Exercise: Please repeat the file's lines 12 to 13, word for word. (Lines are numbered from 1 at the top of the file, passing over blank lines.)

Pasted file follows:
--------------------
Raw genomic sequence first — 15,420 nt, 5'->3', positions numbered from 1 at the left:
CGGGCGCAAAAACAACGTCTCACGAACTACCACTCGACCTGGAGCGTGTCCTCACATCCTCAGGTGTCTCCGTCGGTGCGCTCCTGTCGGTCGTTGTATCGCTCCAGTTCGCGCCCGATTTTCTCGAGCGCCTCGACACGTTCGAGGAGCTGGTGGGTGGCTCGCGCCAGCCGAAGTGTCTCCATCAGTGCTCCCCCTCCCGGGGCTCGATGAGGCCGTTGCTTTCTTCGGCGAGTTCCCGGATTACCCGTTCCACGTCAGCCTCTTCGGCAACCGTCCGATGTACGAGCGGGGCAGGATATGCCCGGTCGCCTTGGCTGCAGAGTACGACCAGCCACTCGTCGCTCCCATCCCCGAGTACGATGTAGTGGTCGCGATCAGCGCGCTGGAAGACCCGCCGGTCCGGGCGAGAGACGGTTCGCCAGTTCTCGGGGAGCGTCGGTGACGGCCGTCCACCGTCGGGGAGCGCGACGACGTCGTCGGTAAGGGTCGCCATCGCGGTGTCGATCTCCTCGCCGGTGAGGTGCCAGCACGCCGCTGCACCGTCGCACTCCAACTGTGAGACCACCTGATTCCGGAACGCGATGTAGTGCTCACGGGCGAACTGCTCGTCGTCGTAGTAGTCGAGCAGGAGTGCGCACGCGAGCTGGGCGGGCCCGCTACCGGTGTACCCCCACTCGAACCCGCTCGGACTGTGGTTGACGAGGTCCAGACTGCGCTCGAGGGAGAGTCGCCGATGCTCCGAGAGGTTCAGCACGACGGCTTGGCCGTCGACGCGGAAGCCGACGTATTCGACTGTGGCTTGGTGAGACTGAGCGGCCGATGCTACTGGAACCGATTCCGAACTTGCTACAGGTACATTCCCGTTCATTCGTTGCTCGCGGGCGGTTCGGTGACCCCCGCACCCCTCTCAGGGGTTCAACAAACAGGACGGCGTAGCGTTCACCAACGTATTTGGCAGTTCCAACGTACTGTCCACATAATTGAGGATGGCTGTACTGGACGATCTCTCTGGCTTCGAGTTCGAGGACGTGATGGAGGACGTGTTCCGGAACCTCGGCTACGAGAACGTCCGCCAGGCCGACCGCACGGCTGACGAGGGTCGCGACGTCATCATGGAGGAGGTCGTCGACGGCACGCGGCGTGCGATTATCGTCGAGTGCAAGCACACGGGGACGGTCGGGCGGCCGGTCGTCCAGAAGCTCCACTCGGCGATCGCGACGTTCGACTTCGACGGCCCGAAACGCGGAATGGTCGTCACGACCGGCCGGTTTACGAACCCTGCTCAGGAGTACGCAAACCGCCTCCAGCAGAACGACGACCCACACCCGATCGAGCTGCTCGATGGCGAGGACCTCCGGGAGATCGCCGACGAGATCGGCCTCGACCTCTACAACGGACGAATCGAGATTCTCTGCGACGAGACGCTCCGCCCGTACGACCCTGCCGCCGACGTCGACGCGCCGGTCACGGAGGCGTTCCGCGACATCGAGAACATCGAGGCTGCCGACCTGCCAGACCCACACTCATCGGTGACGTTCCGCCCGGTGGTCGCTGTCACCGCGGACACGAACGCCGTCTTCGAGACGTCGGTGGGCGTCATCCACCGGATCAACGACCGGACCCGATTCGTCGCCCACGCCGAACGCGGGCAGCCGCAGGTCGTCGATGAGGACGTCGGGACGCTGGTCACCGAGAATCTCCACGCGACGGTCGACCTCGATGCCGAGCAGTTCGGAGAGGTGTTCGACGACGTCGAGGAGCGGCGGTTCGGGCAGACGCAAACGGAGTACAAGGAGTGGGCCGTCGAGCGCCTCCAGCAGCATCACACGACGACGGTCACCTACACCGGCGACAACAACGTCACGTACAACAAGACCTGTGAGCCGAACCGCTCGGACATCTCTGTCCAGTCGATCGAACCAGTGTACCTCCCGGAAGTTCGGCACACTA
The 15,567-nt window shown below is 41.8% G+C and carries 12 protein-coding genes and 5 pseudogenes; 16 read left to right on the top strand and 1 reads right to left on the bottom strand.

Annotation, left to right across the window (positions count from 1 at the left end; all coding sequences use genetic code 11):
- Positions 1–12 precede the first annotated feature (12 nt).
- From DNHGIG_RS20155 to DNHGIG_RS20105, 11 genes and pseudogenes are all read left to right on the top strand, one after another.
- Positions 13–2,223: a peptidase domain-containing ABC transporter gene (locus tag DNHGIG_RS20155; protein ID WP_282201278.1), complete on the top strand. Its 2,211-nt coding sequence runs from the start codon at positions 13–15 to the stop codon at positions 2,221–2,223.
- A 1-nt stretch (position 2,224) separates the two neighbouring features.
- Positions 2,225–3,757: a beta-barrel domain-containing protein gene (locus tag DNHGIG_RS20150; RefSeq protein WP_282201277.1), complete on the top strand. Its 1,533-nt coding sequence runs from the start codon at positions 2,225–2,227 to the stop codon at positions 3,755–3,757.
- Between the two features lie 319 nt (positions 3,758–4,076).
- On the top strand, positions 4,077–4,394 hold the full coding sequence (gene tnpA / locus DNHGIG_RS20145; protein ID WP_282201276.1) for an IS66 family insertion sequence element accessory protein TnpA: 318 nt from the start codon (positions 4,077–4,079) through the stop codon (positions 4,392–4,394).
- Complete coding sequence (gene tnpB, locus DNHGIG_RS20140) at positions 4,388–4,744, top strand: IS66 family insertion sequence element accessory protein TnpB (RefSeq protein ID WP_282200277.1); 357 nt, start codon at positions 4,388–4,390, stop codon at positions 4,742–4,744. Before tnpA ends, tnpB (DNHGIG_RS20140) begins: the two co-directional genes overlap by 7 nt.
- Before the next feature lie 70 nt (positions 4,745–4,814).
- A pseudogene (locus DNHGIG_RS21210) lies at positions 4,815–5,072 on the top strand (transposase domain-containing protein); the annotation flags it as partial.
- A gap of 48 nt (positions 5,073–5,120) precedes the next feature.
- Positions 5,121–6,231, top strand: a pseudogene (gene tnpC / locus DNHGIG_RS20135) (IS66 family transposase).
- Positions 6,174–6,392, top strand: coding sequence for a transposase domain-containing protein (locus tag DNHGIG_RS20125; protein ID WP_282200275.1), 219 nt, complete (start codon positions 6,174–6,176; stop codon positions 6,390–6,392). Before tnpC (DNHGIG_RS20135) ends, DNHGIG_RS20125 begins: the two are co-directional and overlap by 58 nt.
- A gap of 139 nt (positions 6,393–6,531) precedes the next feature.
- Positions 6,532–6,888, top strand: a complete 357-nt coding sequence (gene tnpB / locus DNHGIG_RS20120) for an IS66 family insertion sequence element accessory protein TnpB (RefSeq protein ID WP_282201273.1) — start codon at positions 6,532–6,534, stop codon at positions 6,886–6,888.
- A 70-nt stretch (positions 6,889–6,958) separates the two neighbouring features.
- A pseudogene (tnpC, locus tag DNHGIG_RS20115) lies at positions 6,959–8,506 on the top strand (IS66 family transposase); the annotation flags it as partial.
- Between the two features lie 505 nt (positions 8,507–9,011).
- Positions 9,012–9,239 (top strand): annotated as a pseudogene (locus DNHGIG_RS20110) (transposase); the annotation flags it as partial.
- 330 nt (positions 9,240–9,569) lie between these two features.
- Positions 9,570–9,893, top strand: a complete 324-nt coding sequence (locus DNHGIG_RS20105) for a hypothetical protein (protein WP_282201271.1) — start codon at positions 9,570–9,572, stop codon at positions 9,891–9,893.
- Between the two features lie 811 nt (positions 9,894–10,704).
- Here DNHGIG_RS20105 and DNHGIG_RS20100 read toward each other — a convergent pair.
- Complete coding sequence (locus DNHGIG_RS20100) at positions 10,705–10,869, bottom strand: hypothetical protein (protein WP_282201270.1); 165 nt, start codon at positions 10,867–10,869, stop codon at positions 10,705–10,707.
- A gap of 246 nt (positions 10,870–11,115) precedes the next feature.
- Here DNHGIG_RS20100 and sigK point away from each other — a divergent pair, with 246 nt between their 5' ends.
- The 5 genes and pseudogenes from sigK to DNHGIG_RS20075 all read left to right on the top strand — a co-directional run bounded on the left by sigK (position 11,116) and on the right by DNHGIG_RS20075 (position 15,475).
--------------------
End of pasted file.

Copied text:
- Complete coding sequence (gene tnpB, locus DNHGIG_RS20140) at positions 4,388–4,744, top strand: IS66 family insertion sequence element accessory protein TnpB (RefSeq protein ID WP_282200277.1); 357 nt, start codon at positions 4,388–4,390, stop codon at positions 4,742–4,744. Before tnpA ends, tnpB (DNHGIG_RS20140) begins: the two co-directional genes overlap by 7 nt.
- Before the next feature lie 70 nt (positions 4,745–4,814).